Tuesday, October 3, 2017


Kino Lorber's OSS 117: FIVE FILM COLLECTION set brings a series of Eurospy adventures to Region A Blu-ray for the very first time. The five movies in this set feature a character with the rather florid name of Hubert Bonisseur de La Bath. Despite the moniker, he's an American secret agent, code number OSS 117, created by French author Jean Bruce. Not only did OSS 117 make his literary debut before the first Ian Fleming James Bond novel, the character's first film was made before Bond's movie debut in DR. NO.

I had never seen these movies before, but I had read about them in an article a few years back in Tim Lucas' VIDEO WATCHDOG. I've seen a few Eurospy films, and I thought this might be a set worth having. After all, what is hard earned money for but to spend on obscure films the average person has never heard of?

The set presents five OSS 117 films from the 1960s spread over three discs. The first disc has two films starring Kerwin Mathews (THE 7TH VOYAGE OF SINBAD) as OSS 117: OSS 117 IS UNLEASHED and OSS 117: PANIC IN BANGKOK. Disc two has a pair of films starring Frederick Stafford (TOPAZ) as the secret agent. Disc three has OSS 117: DOUBLE AGENT, with John Gavin (PSYCHO) now playing the lead role. All the films are in French, with English subtitles. (I don't have a problem with subtitles, but this may dissuade some from buying the set.)

I would describe the movies as being "James Bond Lite". These productions are certainly not cheap--they were filmed around the world, using all sorts of remote and exotic locations. Just like 007, every woman OSS 117 happens to come into contact with is drop dead gorgeous, but any romantic entanglements are on a PG-13 type of level. The violence in these movies is PG-13 as well--there's a fair amount of action, but the films do not wallow in gore or unpleasantness. Surprisingly the OSS 117 movies feature more one-on-one fight scenes than they do major gunplay. In every movie OSS 117 has a knock-down drag-out fight with at least two or three different people, and these are staged very well--I would even say they are on the 007 level.

Many of the films actually anticipate future 007 productions in terms of locations, plot devices, etc. I'm not saying that someone who was involved in the Bond films ripped off the OSS 117 series--but the fact that there are so many similarities can't help but make one wonder.

What the OSS 117 films really lack when compared against the Bond series is the energetic pace of the 007 features. In the OSS 117 movies scenes have a tendency to drag on a bit too long, and dialogue sequences are far more prevalent. The OSS 117 films also all have jazzy-lounge type music scores, which I feel negate the suspense instead of add to it (There's no John Barry equivalent for OSS 117).

As for the actors who play OSS 117 in this set, there's not that much variation between them--they all come off as passable James Bond wannabes. If I had to make a choice among the actors, I'd pick Frederick Stafford, simply because he was in what I consider to be the best two movies in this set.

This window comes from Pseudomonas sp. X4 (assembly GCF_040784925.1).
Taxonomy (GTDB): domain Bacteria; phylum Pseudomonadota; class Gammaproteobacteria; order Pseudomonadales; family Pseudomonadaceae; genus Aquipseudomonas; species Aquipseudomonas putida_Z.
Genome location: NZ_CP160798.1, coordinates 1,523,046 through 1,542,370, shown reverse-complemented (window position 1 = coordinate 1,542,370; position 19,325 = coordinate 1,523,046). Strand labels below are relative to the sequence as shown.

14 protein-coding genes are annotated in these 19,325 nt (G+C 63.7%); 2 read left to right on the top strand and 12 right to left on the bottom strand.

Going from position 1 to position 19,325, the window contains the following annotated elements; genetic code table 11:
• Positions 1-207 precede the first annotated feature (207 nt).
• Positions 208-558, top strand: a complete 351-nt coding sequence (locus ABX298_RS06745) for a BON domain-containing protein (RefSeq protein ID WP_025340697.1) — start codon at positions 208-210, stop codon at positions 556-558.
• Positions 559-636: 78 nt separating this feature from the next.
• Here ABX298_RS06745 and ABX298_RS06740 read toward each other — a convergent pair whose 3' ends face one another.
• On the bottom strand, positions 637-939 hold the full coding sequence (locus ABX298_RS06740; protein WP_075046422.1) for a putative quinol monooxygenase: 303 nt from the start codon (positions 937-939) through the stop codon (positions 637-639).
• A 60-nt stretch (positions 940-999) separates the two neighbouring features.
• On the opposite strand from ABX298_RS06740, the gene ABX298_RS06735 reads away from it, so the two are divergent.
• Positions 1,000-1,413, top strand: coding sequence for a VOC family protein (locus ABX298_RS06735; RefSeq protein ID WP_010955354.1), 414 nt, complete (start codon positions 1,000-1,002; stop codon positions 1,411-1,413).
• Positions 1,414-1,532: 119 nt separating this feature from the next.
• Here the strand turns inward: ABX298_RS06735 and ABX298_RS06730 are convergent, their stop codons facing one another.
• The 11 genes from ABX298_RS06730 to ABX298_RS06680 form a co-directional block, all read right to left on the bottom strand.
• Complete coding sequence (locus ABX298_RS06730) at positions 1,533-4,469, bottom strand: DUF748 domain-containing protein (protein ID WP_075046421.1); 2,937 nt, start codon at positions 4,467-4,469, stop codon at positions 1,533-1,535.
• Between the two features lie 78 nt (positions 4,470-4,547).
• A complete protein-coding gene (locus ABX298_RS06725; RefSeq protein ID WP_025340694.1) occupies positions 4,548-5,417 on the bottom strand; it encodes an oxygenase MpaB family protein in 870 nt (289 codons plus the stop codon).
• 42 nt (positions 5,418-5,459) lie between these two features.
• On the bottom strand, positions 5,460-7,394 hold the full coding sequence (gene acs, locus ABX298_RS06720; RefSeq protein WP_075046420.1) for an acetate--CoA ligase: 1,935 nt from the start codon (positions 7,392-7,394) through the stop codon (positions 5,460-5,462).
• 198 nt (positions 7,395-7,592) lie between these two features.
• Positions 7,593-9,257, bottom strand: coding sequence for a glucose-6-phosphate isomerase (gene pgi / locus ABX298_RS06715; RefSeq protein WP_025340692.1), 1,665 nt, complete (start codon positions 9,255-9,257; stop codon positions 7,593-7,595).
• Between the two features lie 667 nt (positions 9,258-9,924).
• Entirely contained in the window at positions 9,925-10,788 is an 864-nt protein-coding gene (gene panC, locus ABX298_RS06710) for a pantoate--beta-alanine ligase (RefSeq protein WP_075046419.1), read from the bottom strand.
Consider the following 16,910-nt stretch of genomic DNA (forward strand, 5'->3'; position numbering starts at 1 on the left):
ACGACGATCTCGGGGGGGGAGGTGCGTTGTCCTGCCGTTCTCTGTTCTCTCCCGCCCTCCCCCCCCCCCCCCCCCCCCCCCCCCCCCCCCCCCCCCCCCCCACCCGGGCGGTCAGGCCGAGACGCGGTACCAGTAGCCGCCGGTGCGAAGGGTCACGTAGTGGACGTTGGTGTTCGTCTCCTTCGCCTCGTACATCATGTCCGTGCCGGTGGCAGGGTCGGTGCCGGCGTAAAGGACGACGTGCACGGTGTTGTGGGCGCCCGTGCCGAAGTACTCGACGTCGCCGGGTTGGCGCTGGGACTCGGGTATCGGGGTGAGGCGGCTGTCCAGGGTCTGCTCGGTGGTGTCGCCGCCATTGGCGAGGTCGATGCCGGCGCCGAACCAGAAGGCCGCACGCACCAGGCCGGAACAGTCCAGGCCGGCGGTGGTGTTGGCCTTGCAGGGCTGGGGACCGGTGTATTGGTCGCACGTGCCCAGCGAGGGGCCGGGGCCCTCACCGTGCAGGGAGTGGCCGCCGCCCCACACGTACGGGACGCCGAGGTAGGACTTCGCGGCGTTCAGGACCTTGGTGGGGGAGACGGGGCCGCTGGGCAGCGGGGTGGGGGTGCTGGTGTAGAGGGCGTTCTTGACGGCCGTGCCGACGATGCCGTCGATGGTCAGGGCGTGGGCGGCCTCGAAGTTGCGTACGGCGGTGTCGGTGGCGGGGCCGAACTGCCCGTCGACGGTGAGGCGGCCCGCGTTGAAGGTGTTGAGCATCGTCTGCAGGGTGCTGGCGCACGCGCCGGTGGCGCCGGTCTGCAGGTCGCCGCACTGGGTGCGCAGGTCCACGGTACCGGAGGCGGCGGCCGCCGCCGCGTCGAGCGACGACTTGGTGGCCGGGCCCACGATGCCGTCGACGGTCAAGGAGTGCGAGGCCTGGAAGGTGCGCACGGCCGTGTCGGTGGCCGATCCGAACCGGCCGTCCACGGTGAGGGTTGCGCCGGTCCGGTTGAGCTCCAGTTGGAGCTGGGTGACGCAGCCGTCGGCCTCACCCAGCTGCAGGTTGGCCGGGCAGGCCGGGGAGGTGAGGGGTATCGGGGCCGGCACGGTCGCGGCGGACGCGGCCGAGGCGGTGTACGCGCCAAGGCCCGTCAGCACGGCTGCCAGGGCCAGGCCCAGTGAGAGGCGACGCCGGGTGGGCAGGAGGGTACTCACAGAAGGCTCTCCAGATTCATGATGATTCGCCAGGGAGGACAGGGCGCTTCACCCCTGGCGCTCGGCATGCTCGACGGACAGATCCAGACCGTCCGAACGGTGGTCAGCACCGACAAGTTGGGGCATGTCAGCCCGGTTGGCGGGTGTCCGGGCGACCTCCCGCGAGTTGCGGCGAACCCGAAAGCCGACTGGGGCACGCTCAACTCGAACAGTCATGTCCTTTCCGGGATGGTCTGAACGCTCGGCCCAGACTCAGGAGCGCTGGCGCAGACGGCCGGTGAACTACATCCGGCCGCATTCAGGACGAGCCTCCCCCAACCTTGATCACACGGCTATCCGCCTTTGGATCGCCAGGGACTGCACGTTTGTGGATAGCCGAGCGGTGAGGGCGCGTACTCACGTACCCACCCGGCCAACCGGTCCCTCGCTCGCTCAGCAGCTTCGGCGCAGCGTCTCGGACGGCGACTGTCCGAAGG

OSS 117 IS UNLEASHED (1963) has Kerwin Mathews sent to Corsica to investigate the death of a fellow agent. OSS 117 finds that the death has to do with a plot to undermine America's nuclear submarines. This film is the only one in the set that is in black & white, and it has a low-key, noir type of atmosphere to it--it kind of reminded me of a German Krimi film (especially with all jazz music in the background). This movie is presented in 1.66:1 anamorphic widescreen.

Mathews returns in OSS 117: PANIC IN BANGKOK (1964). The producers spent a lot more money on this one--it is in color and 2.35:1 widescreen, and OSS 117 spends most of his time in various Thailand locations, a decade before James Bond would in THE MAN WITH THE GOLDEN GUN. The plot focus here is on a sinister doctor who is developing a way to spread plague throughout the world. The ending has OSS 117 and his compatriots taking on the doctor's minions in a gun battle inside a old monastery. This movie is much better than OSS 117 IS UNLEASHED. I'll always think of Kerwin Mathews as Sinbad, but he did a very good job in his two OSS 117 outings (it would have been nice to hear his line readings, though).

Andre Hunebelle directed the first two films in the set, and he also helms OSS 117: MISSION FOR A KILLER (1965), which introduces Frederick Stafford as the secret agent. This is my favorite of the films, with OSS 117 traveling to Rio to find out who is behind the assassination of a number of world leaders. It has to do with a plant in the Amazon jungle that can force people to kill, and the evil group using it. There's several fine action scenes here, including a fight featuring a blowtorch, and a paratroop assault upon the evil group's base at the climax. This movie has a few things in common with MOONRAKER--the Rio setting, a fight inside an airplane, and the fact that in the Bond film Hugo Drax's scheme also involves Amazonian plants. This film is also in 2.35:1 anamorphic widescreen & color.

OSS 117: MISSION TO TOKYO (1966) predates James Bond's trip to Japan in YOU ONLY LIVE TWICE. Michel Boisrond directs this one, which has OSS 117 trying to stop a another evil group from using miniature jet planes to destroy U.S. military installations. The secret agent fights a sumo wrestler and a man wielding a samurai sword, among other threats. MISSION TO TOKYO is in color and 2.35:1 anamorphic widescreen.